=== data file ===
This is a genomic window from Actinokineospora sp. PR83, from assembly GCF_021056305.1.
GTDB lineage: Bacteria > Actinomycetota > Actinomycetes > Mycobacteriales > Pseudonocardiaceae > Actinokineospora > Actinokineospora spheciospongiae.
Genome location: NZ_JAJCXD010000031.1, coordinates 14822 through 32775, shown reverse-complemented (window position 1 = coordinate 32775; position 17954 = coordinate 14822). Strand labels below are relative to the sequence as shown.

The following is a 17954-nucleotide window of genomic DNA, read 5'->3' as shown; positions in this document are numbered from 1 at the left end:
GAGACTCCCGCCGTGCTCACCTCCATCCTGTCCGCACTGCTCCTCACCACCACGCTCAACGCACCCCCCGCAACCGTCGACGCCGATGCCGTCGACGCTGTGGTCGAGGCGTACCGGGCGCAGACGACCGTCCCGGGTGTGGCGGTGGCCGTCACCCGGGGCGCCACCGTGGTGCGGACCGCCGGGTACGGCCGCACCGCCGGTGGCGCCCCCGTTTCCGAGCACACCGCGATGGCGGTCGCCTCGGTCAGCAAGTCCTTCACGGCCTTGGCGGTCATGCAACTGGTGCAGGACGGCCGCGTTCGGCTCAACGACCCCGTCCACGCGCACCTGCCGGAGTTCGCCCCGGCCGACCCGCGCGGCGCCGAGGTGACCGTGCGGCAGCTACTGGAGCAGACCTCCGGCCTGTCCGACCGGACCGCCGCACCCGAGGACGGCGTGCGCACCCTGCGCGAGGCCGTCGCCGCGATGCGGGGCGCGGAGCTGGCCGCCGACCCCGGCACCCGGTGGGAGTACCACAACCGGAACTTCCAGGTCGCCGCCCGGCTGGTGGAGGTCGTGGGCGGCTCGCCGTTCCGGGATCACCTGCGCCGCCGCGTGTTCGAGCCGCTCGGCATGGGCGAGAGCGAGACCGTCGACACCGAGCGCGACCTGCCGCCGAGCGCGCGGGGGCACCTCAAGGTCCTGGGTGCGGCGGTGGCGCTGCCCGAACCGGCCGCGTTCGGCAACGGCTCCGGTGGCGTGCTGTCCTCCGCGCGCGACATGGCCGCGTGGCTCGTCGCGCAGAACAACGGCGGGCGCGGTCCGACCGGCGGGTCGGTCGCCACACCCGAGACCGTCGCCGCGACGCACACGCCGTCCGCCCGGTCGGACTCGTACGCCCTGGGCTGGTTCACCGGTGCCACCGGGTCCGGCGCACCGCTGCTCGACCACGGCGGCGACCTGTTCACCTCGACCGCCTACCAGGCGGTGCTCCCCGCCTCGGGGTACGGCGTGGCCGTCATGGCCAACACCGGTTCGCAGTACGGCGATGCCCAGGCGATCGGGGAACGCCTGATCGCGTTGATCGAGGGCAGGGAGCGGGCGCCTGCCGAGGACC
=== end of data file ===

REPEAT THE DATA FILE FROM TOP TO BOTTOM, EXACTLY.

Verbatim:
This is a genomic window from Actinokineospora sp. PR83, from assembly GCF_021056305.1.
GTDB lineage: Bacteria > Actinomycetota > Actinomycetes > Mycobacteriales > Pseudonocardiaceae > Actinokineospora > Actinokineospora spheciospongiae.
Genome location: NZ_JAJCXD010000031.1, coordinates 14822 through 32775, shown reverse-complemented (window position 1 = coordinate 32775; position 17954 = coordinate 14822). Strand labels below are relative to the sequence as shown.

The following is a 17954-nucleotide window of genomic DNA, read 5'->3' as shown; positions in this document are numbered from 1 at the left end:
GAGACTCCCGCCGTGCTCACCTCCATCCTGTCCGCACTGCTCCTCACCACCACGCTCAACGCACCCCCCGCAACCGTCGACGCCGATGCCGTCGACGCTGTGGTCGAGGCGTACCGGGCGCAGACGACCGTCCCGGGTGTGGCGGTGGCCGTCACCCGGGGCGCCACCGTGGTGCGGACCGCCGGGTACGGCCGCACCGCCGGTGGCGCCCCCGTTTCCGAGCACACCGCGATGGCGGTCGCCTCGGTCAGCAAGTCCTTCACGGCCTTGGCGGTCATGCAACTGGTGCAGGACGGCCGCGTTCGGCTCAACGACCCCGTCCACGCGCACCTGCCGGAGTTCGCCCCGGCCGACCCGCGCGGCGCCGAGGTGACCGTGCGGCAGCTACTGGAGCAGACCTCCGGCCTGTCCGACCGGACCGCCGCACCCGAGGACGGCGTGCGCACCCTGCGCGAGGCCGTCGCCGCGATGCGGGGCGCGGAGCTGGCCGCCGACCCCGGCACCCGGTGGGAGTACCACAACCGGAACTTCCAGGTCGCCGCCCGGCTGGTGGAGGTCGTGGGCGGCTCGCCGTTCCGGGATCACCTGCGCCGCCGCGTGTTCGAGCCGCTCGGCATGGGCGAGAGCGAGACCGTCGACACCGAGCGCGACCTGCCGCCGAGCGCGCGGGGGCACCTCAAGGTCCTGGGTGCGGCGGTGGCGCTGCCCGAACCGGCCGCGTTCGGCAACGGCTCCGGTGGCGTGCTGTCCTCCGCGCGCGACATGGCCGCGTGGCTCGTCGCGCAGAACAACGGCGGGCGCGGTCCGACCGGCGGGTCGGTCGCCACACCCGAGACCGTCGCCGCGACGCACACGCCGTCCGCCCGGTCGGACTCGTACGCCCTGGGCTGGTTCACCGGTGCCACCGGGTCCGGCGCACCGCTGCTCGACCACGGCGGCGACCTGTTCACCTCGACCGCCTACCAGGCGGTGCTCCCCGCCTCGGGGTACGGCGTGGCCGTCATGGCCAACACCGGTTCGCAGTACGGCGATGCCCAGGCGATCGGGGAACGCCTGATCGCGTTGATCGAGGGCAGGGAGCGGGCGCCTGCCGAGGACC